The Behind the Book Reading Series supports the literacy nonprofit organization, Behind the Book, which gets kids excited about reading by connecting them with contemporary writers and illustrators. Working with low-income students in the 1st-12th grades, Behind the Book brings authors and their books into individual classrooms to build a new generation of readers and writers. Since our founding in 2003, we have worked with 5,400 students and put over 12,000 books in students’ hands and on library shelves.
April 29th, 2013
Come see me and a bunch of other cool people read at Book Court on Saturday at 4. It’s Ruthie Baron’s book release and this event, much like the novel of the hour (how rad is the title “Defriended”?), promises to be great scary fun.
April 13th, 2013
I know, I know, it’s been criminally long, but I have a pretty great excuse: Some creepy hackers locked me out of my website! Possibly ones related to the ones who started sending spam from my Twitter account but we will never know. I will spare you the anxiety this all caused, as I’m just delighted to be here now.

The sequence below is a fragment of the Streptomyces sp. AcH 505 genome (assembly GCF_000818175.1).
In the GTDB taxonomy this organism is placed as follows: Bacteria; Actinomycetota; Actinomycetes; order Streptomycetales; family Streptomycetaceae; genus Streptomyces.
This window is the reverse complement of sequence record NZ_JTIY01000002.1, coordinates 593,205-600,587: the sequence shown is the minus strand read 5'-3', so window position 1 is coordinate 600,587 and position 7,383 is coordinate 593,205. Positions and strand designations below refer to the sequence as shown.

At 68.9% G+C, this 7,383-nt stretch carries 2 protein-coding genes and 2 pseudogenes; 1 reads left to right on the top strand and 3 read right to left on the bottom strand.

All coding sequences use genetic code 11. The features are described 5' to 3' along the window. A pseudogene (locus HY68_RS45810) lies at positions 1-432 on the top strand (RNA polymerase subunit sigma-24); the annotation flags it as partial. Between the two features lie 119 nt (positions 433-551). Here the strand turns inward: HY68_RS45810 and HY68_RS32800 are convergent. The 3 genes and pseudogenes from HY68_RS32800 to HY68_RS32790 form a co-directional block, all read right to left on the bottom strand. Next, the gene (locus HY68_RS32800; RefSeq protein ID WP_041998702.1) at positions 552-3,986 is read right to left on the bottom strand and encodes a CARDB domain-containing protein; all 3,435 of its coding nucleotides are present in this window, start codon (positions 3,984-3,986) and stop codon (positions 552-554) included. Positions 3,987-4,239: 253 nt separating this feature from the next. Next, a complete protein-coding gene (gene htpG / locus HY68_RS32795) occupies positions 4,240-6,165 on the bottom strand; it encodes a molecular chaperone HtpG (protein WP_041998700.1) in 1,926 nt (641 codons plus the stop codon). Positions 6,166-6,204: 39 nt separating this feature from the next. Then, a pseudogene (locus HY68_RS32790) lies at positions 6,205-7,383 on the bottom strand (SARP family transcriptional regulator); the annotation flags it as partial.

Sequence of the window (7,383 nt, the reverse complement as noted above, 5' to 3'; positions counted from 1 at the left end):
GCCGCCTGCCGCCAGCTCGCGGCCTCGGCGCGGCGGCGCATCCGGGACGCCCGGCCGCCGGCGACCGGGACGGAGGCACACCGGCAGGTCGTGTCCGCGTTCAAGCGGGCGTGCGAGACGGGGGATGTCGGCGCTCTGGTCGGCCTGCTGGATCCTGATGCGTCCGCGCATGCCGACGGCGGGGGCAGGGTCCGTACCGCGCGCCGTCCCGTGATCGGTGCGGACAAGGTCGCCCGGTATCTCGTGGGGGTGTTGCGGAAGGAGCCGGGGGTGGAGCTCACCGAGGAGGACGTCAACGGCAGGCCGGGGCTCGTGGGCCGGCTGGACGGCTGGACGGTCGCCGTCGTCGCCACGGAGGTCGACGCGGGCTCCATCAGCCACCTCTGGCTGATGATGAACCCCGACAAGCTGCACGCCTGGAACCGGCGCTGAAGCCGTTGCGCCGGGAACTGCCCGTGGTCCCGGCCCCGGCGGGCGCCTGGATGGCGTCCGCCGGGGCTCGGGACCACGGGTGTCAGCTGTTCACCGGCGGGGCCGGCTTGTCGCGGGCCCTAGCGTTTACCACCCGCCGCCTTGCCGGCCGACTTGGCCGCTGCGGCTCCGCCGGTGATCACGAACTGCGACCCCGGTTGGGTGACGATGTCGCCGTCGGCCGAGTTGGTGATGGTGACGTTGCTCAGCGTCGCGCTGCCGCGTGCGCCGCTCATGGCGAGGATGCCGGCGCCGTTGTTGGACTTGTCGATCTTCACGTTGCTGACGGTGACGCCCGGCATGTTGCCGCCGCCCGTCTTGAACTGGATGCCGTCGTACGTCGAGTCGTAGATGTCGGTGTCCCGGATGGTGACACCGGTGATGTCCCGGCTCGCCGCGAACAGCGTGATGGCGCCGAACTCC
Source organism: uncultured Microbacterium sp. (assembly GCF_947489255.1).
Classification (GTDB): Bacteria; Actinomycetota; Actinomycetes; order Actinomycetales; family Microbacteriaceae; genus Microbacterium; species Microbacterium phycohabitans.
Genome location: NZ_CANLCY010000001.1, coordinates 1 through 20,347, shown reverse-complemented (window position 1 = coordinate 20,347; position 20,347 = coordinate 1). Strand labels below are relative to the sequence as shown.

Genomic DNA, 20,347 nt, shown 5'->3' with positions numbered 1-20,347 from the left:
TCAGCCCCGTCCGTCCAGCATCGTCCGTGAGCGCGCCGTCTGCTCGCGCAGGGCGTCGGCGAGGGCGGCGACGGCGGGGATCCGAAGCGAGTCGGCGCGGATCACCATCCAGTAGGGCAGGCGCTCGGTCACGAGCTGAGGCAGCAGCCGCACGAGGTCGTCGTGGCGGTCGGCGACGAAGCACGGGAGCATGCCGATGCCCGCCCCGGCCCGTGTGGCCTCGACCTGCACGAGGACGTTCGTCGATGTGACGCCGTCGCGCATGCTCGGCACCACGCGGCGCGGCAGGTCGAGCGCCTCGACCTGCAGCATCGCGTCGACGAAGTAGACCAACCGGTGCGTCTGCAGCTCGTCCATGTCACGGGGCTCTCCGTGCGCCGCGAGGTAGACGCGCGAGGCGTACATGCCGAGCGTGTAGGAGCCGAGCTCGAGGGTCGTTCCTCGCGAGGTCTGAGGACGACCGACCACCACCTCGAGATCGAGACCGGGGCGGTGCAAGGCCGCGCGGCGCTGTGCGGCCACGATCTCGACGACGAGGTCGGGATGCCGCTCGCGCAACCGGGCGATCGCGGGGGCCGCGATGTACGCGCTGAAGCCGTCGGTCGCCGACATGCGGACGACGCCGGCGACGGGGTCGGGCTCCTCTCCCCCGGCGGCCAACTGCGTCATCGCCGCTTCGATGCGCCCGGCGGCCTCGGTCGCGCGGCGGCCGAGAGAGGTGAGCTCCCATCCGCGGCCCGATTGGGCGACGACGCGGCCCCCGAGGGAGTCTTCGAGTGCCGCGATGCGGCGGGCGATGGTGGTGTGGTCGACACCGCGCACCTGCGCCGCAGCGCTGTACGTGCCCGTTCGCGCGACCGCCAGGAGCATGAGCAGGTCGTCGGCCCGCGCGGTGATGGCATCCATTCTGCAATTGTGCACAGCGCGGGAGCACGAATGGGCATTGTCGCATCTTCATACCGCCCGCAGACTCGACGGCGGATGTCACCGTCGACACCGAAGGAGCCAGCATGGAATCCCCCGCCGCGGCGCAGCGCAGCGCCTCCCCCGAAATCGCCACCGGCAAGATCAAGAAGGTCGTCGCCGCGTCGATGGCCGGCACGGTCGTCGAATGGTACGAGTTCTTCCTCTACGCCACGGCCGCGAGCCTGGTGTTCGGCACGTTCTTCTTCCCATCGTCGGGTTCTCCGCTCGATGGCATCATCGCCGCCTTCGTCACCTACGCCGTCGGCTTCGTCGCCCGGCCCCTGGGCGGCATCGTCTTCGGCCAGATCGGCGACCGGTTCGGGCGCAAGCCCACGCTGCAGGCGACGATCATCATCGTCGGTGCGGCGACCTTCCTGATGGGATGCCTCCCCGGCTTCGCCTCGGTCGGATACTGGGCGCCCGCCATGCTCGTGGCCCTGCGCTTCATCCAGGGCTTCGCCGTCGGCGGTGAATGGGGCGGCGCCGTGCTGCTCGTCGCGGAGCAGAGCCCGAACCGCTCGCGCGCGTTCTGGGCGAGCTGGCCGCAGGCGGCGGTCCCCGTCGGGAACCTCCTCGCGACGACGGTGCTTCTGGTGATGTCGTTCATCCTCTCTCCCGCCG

Here’s the thing I wanted to tell you (and even the hackers): I’ve started writing an every-other-weekly column for Medium, a new website that was founded by a couple of the Twitter creators and is a patchwork quilt of things to read, for people who love words and ideas and might be in the mood for something slightly more substantial than bizarro tweet.
All to day, if you want to read a feed full of things like
“Duking it out with my new bestie @swagawaga #toddoldham #DWTSfever”
“MT @ScaryGuy: People who are in favor of gun control are simply misplacing their real fears”
then don’t bother with Medium. But if you’d like to learn about the Best Book You’ve Never Read, the Soul Food War or Sidebar Guy, have at it.
PS That said, I am kind of in love with this Twitter account, whose sole purpose is to alert folks when they type “sneak peak” instead of the correct “sneak peek.”
March 24th, 2013